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Quantum Simulation and Quantum Computation with Superconducting Circuits



3:30pm - 4:30pm ET


Meeting ID: 918 3207 1040
Passcode: 013218

In recent years superconducting circuits have emerged as a promising platform for quantum computation and quantum simulation. One of the driving forces behind this progress is the ability to fabricate relatively low-disorder, low-loss circuits with a high-degree of control over many of the circuit parameters, both in fabrication and in-situ. The field, broadly called circuit quantum electrodynamics (cQED), has become one of the cleanest and most flexible platforms for studying strong interactions between light and matter, in addition to allowing the necessary operations for quantum computation.

In this talk, I will describe my PhD work exploring large-scale, superconducting circuit lattices to investigate nonequilibrium quantum simulation. First, I will describe my experimental work on a 72-site one-dimensional array of coplanar waveguide cavities and transmon qubits where we observed a novel dissipative phase transition. Next, I will describe our work on a hyperbolic array of coplanar waveguide cavities that exhibited a gapped flatband model which has important consequences for many-body physics. Afterward, I will describe our mathematical understanding of the origin of flatbands in these systems and how to exploit ideas from graph theory to maximize the gaps between these flat bands and the rest of the spectrum. Finally, I will broadly describe some of the current limitations of superconducting devices before concluding with future plans to further improve the capabilities and performance of near-term quantum processors made from superconducting circuits.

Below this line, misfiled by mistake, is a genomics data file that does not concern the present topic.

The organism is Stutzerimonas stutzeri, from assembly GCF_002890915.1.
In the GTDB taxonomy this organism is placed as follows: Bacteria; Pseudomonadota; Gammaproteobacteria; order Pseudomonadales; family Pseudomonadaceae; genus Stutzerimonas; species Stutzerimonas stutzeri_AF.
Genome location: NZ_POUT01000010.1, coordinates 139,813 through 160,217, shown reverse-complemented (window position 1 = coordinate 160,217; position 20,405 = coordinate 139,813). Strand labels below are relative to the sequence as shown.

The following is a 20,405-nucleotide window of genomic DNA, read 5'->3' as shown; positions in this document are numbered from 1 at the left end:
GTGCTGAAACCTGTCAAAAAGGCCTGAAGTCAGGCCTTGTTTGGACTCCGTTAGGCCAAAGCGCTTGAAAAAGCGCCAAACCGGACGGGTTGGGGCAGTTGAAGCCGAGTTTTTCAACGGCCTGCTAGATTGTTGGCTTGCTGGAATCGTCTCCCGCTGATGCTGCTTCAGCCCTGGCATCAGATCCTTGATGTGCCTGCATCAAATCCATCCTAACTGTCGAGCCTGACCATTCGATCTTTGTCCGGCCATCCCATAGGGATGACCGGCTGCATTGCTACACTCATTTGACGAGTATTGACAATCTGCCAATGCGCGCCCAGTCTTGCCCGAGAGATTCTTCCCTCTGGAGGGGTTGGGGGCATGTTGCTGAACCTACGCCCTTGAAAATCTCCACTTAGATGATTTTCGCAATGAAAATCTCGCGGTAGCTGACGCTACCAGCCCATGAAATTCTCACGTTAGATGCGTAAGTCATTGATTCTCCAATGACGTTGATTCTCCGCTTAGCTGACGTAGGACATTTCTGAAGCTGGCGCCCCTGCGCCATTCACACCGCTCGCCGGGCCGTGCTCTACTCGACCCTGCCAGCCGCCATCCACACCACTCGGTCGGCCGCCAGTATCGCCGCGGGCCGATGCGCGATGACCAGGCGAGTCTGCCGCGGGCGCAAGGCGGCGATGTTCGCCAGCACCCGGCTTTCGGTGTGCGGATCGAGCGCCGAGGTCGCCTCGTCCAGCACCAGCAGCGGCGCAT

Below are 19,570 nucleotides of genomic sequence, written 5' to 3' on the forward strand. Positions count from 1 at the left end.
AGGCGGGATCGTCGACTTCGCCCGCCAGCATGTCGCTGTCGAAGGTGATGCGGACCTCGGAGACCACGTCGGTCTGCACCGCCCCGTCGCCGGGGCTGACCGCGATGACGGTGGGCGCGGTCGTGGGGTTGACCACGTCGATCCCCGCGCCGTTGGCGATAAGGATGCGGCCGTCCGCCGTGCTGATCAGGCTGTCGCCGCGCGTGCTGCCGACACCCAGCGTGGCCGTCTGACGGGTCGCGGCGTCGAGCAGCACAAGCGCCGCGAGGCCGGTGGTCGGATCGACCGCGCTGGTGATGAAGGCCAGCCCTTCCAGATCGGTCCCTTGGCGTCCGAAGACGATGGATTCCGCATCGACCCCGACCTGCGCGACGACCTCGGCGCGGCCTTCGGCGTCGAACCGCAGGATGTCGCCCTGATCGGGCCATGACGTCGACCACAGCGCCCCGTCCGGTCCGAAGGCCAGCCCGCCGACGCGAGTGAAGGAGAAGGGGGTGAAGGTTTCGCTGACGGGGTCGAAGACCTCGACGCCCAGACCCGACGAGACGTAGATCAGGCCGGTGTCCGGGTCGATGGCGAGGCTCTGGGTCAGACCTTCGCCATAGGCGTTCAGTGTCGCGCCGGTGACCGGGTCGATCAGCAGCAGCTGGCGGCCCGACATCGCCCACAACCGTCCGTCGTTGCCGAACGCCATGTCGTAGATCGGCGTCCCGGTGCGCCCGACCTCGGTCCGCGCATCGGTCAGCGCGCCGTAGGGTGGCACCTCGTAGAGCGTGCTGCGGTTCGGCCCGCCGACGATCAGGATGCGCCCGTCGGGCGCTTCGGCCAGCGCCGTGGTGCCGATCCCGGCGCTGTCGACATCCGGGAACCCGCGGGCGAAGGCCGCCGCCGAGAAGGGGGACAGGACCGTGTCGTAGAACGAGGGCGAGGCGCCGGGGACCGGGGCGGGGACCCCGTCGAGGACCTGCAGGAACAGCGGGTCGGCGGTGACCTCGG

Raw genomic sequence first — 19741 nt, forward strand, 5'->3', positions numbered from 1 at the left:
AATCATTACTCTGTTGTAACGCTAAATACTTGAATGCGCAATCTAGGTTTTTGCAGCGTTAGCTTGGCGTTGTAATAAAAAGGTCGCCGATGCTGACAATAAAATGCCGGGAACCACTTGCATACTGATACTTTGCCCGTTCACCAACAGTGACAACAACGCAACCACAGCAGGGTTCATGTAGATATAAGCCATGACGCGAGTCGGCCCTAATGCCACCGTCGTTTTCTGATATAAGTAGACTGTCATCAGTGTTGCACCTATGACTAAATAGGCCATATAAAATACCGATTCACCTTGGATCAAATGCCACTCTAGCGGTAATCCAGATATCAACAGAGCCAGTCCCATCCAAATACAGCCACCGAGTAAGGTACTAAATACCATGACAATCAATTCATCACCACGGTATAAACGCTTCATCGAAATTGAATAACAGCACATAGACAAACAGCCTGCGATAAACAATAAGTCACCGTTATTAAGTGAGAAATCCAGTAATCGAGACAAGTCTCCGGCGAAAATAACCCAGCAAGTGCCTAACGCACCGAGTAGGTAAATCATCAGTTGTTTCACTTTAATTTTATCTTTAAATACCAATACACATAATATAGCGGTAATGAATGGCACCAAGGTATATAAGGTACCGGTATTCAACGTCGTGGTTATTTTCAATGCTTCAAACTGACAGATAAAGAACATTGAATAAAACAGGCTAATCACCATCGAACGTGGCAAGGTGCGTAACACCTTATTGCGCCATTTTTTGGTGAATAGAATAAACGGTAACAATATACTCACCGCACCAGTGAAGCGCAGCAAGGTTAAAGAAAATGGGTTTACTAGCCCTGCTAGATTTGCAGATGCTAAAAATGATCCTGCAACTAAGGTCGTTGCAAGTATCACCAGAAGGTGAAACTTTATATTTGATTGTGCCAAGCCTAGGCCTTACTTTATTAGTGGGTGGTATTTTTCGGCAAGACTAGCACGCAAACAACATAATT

About the Speaker(s)

Mattias Fitzpatrick
Research Staff, IBM Quantum

Mattias Fitzpatrick is currently a research staff member at IBM Quantum working on superconducting quantum computers. He completed his PhD in electrical engineering at Princeton University in May, 2019. During his PhD, in Andrew Houck's lab, he built lattices of superconducting circuits to study dissipative phase transitions and other nonlinear and quantum phenomena. In addition, he developed a novel approach to study effective hyperbolic and other curved lattices with superconducting lattices.

He is the recipient of numerous teaching awards including Princeton’s prestigious “Distinguished Teaching Award.” He is also the recipient of the 2019 “Bede Liu Best Dissertation Award” which is given for the best dissertation from the department's graduating PhD class. Following his PhD, Mattias was an Intelligence Community Postdoctoral Fellow and worked in the lab of Nathalie de Leon at Princeton. In this position he worked with nitrogen vacancy (NV) centers in diamonds to develop novel sensing of real-time temporal and spatial correlations in magnetic field signals. Furthermore, in a collaboration between Nathalie de Leon and Andrew Houck, Mattias helped develop a new tantalum-based materials platform for superconducting circuits which resulted in world-record coherence times for transmon qubits.

In his current role at IBM, Mattias develops new techniques to improve the performance and capabilities of near-term superconducting quantum computers.


For more information, contact Ashley Parker at ashley.l.parker@dartmouth.edu.